Extracting Honey from Warré Hives

My first Warré box extraction involved mashing the parts of the comb containing honey, draining the honey through a sieve, passing the honey through a nylon mesh and pressing residual honey out of the comb with an improvised press. The whole procedure is illustrated here. This method is extracts a lot of pollen that is hidden under capped honey and therefore produces quite a turbid result.

I have since found that either pressing large chunks of comb or whole combs, or slicing combs with a sharp knife and draining over a sieve produces a much clearer honey. I illustrate the latter method here which extracts at least 80% of the honey with 24 hours draining, and the remaining honey is recovered by pressing.

Warré combs are cut free of the walls of the Warré box and lifted out onto a stainless steel tray. The photo below shows an almost full comb with a few pollen cells. Often there is more pollen hidden under capped honey. Large areas of uncapped pollen and/or empty cells are cut out. If there is any honey in comb that has not had brood -- indicated by it's light colour and location immediately below the top-bars and especially at the sides -- it is taken for packaging as cut comb. The comb is sliced with a serrated stainless steel knife, e.g. a bread knife, making cuts sufficiently close together to cut open every cell.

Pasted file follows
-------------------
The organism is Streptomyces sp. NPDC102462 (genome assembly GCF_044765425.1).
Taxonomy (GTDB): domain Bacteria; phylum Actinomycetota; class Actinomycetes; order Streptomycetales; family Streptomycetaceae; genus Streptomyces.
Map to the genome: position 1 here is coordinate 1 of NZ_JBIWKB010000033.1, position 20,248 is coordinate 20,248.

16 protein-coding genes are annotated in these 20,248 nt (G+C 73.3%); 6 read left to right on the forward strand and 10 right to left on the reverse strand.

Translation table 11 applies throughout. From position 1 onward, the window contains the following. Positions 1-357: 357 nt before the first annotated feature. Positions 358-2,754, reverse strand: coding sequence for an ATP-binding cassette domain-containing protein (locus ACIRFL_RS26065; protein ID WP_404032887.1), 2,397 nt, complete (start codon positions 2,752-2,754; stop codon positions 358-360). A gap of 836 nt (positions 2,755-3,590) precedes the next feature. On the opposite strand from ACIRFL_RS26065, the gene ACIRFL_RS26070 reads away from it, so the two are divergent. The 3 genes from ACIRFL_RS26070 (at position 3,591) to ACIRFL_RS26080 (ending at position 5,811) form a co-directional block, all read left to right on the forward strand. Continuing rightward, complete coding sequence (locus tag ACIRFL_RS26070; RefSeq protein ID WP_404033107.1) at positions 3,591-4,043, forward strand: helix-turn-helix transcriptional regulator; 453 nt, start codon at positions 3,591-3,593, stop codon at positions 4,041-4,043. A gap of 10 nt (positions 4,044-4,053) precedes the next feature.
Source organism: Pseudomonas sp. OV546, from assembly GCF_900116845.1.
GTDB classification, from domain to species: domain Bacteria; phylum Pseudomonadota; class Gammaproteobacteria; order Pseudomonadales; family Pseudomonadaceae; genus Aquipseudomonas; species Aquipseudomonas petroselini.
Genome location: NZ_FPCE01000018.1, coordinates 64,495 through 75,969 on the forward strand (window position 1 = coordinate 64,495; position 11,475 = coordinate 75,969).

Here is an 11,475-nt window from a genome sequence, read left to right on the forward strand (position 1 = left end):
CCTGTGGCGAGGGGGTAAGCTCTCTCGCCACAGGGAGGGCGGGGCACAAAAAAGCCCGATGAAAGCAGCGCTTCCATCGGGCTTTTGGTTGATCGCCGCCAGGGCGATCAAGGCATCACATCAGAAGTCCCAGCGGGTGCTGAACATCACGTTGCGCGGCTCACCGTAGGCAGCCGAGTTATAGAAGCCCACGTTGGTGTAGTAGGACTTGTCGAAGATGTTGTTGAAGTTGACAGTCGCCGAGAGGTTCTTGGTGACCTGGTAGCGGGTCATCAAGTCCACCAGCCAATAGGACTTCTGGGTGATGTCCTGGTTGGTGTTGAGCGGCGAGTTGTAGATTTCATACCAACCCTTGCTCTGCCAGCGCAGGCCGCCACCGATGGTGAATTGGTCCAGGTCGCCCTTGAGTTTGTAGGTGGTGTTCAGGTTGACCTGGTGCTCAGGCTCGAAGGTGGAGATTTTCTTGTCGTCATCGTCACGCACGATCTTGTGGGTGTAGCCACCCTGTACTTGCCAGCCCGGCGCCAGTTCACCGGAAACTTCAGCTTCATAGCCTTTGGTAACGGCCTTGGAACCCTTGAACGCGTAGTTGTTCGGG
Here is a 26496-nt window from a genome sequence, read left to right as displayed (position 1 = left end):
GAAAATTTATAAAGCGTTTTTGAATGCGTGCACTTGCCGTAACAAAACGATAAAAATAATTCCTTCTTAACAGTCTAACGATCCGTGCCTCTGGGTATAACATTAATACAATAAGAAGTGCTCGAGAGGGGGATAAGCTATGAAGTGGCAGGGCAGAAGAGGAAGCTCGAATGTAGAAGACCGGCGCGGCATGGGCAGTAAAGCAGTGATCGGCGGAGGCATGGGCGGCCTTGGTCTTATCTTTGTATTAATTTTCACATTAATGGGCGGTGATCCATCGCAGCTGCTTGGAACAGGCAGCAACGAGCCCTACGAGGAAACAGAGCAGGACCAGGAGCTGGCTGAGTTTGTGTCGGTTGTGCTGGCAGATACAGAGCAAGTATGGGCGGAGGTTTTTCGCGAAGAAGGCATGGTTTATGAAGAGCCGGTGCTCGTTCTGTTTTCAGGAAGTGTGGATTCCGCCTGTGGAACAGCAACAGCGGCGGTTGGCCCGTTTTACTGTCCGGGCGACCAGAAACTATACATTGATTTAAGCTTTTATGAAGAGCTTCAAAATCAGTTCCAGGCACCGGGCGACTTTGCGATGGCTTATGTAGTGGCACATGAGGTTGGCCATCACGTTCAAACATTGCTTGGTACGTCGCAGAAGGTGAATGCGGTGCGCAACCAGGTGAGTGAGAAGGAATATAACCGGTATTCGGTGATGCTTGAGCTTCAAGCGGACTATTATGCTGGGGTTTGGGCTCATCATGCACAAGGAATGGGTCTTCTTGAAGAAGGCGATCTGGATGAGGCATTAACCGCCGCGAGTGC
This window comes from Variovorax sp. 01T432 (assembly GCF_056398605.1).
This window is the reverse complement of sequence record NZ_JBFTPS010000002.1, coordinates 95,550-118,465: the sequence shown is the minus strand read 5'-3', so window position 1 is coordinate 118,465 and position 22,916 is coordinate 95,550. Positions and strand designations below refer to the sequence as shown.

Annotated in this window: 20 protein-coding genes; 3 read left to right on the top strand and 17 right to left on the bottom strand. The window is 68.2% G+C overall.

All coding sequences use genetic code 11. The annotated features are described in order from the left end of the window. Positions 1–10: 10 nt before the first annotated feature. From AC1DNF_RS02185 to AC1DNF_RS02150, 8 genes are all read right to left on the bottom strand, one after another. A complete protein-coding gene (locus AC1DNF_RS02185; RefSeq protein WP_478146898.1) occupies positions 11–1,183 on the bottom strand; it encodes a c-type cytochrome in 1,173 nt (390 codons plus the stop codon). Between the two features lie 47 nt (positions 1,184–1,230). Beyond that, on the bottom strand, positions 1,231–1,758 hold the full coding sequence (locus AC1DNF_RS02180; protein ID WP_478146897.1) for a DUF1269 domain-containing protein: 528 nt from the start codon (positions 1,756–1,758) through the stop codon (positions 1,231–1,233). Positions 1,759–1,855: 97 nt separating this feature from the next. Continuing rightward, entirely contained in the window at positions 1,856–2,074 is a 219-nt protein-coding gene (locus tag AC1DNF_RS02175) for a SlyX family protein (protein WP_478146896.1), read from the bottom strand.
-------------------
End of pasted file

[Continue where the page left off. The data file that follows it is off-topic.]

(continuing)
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The sliced comb is placed in a stainless steel strainer over a stainless steel bowl. The strainer used here is from a 60 kg Saf Natura ripener.   

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After 24 h draining in a warm room (~21ºC) the comb fragments are placed in a cloth bag and pressed.

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The resulting cake of comb is rigid, indicating that it is freed of most of the residual honey.

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The honey is transferred to a ripener (settling tank) by filtering through a nylon jelly bag to remove particles of wax that passed through the strainer.

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The cutting of comb prior to draining has been mechanised by Gilles Denis in his invention 'La Moulimiel'. The principle is likely to be similar to a familiar kitchen utensil:

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A device for chopping honeycomb based on the same principle has been made by Oscar Perone ( http://www.oscarperone.com.ar/images/basemoledor1.png ).

David Heaf's Warré beekeeping index